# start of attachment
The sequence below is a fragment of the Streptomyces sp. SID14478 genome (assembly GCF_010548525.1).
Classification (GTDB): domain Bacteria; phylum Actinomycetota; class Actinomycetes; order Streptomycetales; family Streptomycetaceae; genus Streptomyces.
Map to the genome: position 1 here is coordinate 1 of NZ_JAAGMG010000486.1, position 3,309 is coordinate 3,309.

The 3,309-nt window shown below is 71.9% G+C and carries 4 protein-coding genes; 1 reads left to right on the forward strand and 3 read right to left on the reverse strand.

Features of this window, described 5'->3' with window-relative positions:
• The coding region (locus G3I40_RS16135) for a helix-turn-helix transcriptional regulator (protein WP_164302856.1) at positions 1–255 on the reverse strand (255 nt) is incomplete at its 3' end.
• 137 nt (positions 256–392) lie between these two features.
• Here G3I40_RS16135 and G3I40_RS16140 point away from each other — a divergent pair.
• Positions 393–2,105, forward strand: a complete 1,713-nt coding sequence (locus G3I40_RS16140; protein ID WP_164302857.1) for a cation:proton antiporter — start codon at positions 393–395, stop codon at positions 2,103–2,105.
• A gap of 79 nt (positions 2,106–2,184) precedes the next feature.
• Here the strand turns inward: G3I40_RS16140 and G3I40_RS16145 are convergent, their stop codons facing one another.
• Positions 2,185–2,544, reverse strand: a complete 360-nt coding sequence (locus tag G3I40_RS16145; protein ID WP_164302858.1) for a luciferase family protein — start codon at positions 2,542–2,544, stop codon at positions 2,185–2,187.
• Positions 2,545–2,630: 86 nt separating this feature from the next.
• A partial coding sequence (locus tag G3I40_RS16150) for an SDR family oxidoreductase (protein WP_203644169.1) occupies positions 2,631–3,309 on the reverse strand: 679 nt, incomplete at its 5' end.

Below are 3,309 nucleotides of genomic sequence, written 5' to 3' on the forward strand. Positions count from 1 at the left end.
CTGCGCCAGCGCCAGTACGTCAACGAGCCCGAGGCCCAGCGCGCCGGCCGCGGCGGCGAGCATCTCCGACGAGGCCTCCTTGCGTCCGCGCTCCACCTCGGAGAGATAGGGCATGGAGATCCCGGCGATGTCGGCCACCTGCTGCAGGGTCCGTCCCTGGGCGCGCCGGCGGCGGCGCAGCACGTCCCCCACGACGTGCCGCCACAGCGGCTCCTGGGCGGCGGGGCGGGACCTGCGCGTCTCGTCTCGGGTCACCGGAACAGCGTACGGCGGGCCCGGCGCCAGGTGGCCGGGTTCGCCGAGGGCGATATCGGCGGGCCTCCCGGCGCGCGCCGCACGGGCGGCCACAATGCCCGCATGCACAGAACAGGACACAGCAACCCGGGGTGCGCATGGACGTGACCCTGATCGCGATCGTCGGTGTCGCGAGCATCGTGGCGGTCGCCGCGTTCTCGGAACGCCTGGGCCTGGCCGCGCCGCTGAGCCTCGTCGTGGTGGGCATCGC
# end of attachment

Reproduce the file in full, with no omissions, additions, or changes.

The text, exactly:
The sequence below is a fragment of the Streptomyces sp. SID14478 genome (assembly GCF_010548525.1).
Classification (GTDB): domain Bacteria; phylum Actinomycetota; class Actinomycetes; order Streptomycetales; family Streptomycetaceae; genus Streptomyces.
Map to the genome: position 1 here is coordinate 1 of NZ_JAAGMG010000486.1, position 3,309 is coordinate 3,309.

The 3,309-nt window shown below is 71.9% G+C and carries 4 protein-coding genes; 1 reads left to right on the forward strand and 3 read right to left on the reverse strand.

Features of this window, described 5'->3' with window-relative positions:
• The coding region (locus G3I40_RS16135) for a helix-turn-helix transcriptional regulator (protein WP_164302856.1) at positions 1–255 on the reverse strand (255 nt) is incomplete at its 3' end.
• 137 nt (positions 256–392) lie between these two features.
• Here G3I40_RS16135 and G3I40_RS16140 point away from each other — a divergent pair.
• Positions 393–2,105, forward strand: a complete 1,713-nt coding sequence (locus G3I40_RS16140; protein ID WP_164302857.1) for a cation:proton antiporter — start codon at positions 393–395, stop codon at positions 2,103–2,105.
• A gap of 79 nt (positions 2,106–2,184) precedes the next feature.
• Here the strand turns inward: G3I40_RS16140 and G3I40_RS16145 are convergent, their stop codons facing one another.
• Positions 2,185–2,544, reverse strand: a complete 360-nt coding sequence (locus tag G3I40_RS16145; protein ID WP_164302858.1) for a luciferase family protein — start codon at positions 2,542–2,544, stop codon at positions 2,185–2,187.
• Positions 2,545–2,630: 86 nt separating this feature from the next.
• A partial coding sequence (locus tag G3I40_RS16150) for an SDR family oxidoreductase (protein WP_203644169.1) occupies positions 2,631–3,309 on the reverse strand: 679 nt, incomplete at its 5' end.

Below are 3,309 nucleotides of genomic sequence, written 5' to 3' on the forward strand. Positions count from 1 at the left end.
CTGCGCCAGCGCCAGTACGTCAACGAGCCCGAGGCCCAGCGCGCCGGCCGCGGCGGCGAGCATCTCCGACGAGGCCTCCTTGCGTCCGCGCTCCACCTCGGAGAGATAGGGCATGGAGATCCCGGCGATGTCGGCCACCTGCTGCAGGGTCCGTCCCTGGGCGCGCCGGCGGCGGCGCAGCACGTCCCCCACGACGTGCCGCCACAGCGGCTCCTGGGCGGCGGGGCGGGACCTGCGCGTCTCGTCTCGGGTCACCGGAACAGCGTACGGCGGGCCCGGCGCCAGGTGGCCGGGTTCGCCGAGGGCGATATCGGCGGGCCTCCCGGCGCGCGCCGCACGGGCGGCCACAATGCCCGCATGCACAGAACAGGACACAGCAACCCGGGGTGCGCATGGACGTGACCCTGATCGCGATCGTCGGTGTCGCGAGCATCGTGGCGGTCGCCGCGTTCTCGGAACGCCTGGGCCTGGCCGCGCCGCTGAGCCTCGTCGTGGTGGGCATCGC